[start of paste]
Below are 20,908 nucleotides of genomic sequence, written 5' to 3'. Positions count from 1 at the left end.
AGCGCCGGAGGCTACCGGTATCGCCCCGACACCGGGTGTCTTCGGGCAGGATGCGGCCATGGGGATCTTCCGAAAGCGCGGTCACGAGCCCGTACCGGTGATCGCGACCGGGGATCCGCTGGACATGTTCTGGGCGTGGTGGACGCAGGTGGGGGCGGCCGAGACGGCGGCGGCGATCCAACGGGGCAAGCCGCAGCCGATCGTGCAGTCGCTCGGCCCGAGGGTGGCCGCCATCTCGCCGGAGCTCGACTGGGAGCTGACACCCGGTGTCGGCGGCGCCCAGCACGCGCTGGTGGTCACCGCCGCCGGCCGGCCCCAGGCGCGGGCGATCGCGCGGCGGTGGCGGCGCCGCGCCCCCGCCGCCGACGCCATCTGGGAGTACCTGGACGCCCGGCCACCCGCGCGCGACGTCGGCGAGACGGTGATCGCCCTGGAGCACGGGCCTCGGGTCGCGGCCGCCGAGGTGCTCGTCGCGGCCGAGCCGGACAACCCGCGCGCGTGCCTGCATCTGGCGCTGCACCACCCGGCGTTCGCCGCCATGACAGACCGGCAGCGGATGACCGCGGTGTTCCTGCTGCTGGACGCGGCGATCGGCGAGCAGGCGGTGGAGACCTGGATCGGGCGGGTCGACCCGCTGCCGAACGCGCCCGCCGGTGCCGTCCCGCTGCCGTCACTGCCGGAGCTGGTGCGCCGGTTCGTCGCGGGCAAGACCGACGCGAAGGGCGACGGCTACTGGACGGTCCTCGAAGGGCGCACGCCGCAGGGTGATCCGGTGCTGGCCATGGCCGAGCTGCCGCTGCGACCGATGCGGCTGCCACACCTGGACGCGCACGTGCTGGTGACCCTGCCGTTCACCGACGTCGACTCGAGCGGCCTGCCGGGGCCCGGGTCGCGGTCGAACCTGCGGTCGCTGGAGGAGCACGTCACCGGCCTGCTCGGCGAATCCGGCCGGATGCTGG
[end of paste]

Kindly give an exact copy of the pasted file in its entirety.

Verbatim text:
Below are 20,908 nucleotides of genomic sequence, written 5' to 3'. Positions count from 1 at the left end.
AGCGCCGGAGGCTACCGGTATCGCCCCGACACCGGGTGTCTTCGGGCAGGATGCGGCCATGGGGATCTTCCGAAAGCGCGGTCACGAGCCCGTACCGGTGATCGCGACCGGGGATCCGCTGGACATGTTCTGGGCGTGGTGGACGCAGGTGGGGGCGGCCGAGACGGCGGCGGCGATCCAACGGGGCAAGCCGCAGCCGATCGTGCAGTCGCTCGGCCCGAGGGTGGCCGCCATCTCGCCGGAGCTCGACTGGGAGCTGACACCCGGTGTCGGCGGCGCCCAGCACGCGCTGGTGGTCACCGCCGCCGGCCGGCCCCAGGCGCGGGCGATCGCGCGGCGGTGGCGGCGCCGCGCCCCCGCCGCCGACGCCATCTGGGAGTACCTGGACGCCCGGCCACCCGCGCGCGACGTCGGCGAGACGGTGATCGCCCTGGAGCACGGGCCTCGGGTCGCGGCCGCCGAGGTGCTCGTCGCGGCCGAGCCGGACAACCCGCGCGCGTGCCTGCATCTGGCGCTGCACCACCCGGCGTTCGCCGCCATGACAGACCGGCAGCGGATGACCGCGGTGTTCCTGCTGCTGGACGCGGCGATCGGCGAGCAGGCGGTGGAGACCTGGATCGGGCGGGTCGACCCGCTGCCGAACGCGCCCGCCGGTGCCGTCCCGCTGCCGTCACTGCCGGAGCTGGTGCGCCGGTTCGTCGCGGGCAAGACCGACGCGAAGGGCGACGGCTACTGGACGGTCCTCGAAGGGCGCACGCCGCAGGGTGATCCGGTGCTGGCCATGGCCGAGCTGCCGCTGCGACCGATGCGGCTGCCACACCTGGACGCGCACGTGCTGGTGACCCTGCCGTTCACCGACGTCGACTCGAGCGGCCTGCCGGGGCCCGGGTCGCGGTCGAACCTGCGGTCGCTGGAGGAGCACGTCACCGGCCTGCTCGGCGAATCCGGCCGGATGCTGG